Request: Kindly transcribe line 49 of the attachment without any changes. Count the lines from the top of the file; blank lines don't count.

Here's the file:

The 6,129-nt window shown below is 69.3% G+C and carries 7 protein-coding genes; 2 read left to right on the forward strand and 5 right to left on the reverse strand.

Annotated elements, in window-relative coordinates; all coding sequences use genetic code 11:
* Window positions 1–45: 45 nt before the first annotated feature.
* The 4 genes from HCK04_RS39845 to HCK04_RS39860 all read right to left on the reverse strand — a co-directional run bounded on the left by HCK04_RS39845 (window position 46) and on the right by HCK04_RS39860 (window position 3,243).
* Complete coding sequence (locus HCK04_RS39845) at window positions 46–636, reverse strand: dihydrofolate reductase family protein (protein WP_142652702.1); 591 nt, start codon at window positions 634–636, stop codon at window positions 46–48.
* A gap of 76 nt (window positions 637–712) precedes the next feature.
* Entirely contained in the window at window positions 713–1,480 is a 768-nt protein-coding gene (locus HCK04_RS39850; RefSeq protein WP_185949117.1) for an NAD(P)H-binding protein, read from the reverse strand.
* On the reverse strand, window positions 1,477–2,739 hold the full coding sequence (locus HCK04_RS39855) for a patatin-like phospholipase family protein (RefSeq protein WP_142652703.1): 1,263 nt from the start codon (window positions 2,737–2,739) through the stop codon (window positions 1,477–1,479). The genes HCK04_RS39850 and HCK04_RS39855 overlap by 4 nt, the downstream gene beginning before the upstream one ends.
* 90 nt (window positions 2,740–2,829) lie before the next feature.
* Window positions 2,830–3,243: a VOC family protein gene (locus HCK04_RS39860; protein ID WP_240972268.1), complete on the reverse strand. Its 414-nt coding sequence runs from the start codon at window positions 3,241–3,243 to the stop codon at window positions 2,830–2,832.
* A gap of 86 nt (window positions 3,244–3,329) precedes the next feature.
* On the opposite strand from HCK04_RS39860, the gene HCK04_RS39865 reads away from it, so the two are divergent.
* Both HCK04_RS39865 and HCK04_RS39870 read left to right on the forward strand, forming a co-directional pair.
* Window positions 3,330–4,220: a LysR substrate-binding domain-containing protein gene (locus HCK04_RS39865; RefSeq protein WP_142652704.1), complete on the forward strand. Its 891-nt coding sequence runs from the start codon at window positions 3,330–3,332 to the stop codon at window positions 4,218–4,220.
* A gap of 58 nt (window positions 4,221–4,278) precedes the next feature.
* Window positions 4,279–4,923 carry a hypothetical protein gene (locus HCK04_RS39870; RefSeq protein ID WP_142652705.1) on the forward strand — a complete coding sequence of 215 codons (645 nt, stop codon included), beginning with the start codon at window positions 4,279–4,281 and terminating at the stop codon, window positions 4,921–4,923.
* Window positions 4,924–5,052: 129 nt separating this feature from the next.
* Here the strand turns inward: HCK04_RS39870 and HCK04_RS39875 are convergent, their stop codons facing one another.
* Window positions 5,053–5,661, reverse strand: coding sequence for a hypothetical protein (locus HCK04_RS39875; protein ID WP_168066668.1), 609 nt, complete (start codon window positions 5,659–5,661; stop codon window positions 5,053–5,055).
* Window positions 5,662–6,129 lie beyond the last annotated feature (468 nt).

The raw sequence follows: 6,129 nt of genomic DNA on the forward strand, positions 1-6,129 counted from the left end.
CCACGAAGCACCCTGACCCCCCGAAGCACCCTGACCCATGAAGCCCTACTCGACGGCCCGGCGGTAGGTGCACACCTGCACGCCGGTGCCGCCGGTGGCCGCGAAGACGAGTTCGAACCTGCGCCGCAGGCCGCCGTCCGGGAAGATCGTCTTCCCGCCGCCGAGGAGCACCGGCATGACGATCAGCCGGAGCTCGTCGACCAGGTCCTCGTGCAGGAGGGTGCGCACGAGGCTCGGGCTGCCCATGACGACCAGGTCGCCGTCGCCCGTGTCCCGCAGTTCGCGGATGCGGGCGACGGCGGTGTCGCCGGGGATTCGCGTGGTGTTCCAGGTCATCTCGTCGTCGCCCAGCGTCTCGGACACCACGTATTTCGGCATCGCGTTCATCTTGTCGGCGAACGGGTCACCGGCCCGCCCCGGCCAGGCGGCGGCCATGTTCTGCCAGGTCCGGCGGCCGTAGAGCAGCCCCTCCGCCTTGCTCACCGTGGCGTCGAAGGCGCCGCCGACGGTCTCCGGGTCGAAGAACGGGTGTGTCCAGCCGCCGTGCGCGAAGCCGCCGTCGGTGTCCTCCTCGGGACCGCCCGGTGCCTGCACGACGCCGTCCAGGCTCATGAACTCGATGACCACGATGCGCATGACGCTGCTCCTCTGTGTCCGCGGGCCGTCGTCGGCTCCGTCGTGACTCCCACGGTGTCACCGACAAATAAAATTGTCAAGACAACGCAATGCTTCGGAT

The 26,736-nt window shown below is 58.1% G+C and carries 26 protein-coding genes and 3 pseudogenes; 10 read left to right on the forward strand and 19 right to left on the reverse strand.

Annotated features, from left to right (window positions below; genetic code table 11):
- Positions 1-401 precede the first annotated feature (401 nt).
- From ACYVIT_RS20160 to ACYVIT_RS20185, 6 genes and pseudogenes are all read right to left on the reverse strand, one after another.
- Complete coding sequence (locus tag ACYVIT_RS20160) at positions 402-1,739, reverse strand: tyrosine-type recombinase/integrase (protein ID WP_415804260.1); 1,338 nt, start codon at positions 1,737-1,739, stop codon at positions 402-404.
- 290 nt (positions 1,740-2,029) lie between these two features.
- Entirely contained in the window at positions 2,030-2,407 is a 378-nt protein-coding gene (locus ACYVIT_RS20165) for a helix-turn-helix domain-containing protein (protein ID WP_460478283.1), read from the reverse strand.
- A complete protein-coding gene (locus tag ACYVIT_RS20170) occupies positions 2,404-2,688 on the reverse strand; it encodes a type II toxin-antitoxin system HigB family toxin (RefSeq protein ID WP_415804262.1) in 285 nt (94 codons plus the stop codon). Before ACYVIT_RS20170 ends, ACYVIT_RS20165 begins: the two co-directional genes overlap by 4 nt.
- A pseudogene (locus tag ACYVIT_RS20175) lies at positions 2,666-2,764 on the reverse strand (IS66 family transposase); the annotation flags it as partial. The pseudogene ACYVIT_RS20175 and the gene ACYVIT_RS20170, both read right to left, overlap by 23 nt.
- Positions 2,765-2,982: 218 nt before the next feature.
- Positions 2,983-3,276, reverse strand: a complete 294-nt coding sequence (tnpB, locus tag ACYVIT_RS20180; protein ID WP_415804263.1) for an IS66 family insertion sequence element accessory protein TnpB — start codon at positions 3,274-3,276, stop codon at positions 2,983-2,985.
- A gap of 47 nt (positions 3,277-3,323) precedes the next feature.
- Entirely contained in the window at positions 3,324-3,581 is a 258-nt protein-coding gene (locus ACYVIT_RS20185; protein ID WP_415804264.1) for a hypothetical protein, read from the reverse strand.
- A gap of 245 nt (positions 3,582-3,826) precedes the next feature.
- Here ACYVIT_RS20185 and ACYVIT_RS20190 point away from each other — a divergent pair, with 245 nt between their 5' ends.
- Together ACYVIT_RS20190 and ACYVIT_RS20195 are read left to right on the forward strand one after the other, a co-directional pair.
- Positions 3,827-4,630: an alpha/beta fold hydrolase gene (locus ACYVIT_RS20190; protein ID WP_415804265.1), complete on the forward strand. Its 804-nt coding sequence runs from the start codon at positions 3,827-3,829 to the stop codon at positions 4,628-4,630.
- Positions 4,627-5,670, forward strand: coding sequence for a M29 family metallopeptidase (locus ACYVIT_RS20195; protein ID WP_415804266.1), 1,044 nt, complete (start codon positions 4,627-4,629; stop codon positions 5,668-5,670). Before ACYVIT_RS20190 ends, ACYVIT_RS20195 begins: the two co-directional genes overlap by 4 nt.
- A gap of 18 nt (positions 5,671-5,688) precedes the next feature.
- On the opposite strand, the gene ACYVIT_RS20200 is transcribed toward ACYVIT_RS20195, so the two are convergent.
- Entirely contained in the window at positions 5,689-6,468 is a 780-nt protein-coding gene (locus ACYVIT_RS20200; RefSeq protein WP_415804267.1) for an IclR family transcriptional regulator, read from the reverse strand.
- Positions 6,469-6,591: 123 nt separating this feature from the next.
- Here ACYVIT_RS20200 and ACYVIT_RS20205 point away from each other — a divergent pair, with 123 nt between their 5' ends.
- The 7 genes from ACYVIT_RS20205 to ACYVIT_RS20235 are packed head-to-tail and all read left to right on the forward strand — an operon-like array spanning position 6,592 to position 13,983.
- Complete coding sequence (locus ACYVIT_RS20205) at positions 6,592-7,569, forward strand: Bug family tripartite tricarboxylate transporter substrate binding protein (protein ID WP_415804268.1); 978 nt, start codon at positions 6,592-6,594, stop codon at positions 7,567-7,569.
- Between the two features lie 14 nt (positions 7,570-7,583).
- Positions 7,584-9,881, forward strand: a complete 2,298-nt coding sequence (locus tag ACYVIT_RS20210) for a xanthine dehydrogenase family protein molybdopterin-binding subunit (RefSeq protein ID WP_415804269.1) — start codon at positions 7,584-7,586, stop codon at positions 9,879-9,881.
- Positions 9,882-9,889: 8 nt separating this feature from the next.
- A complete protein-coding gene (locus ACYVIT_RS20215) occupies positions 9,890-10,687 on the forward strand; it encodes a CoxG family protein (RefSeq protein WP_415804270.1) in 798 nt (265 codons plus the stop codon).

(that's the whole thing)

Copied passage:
- Positions 7,584-9,881, forward strand: a complete 2,298-nt coding sequence (locus tag ACYVIT_RS20210) for a xanthine dehydrogenase family protein molybdopterin-binding subunit (RefSeq protein ID WP_415804269.1) — start codon at positions 7,584-7,586, stop codon at positions 9,879-9,881.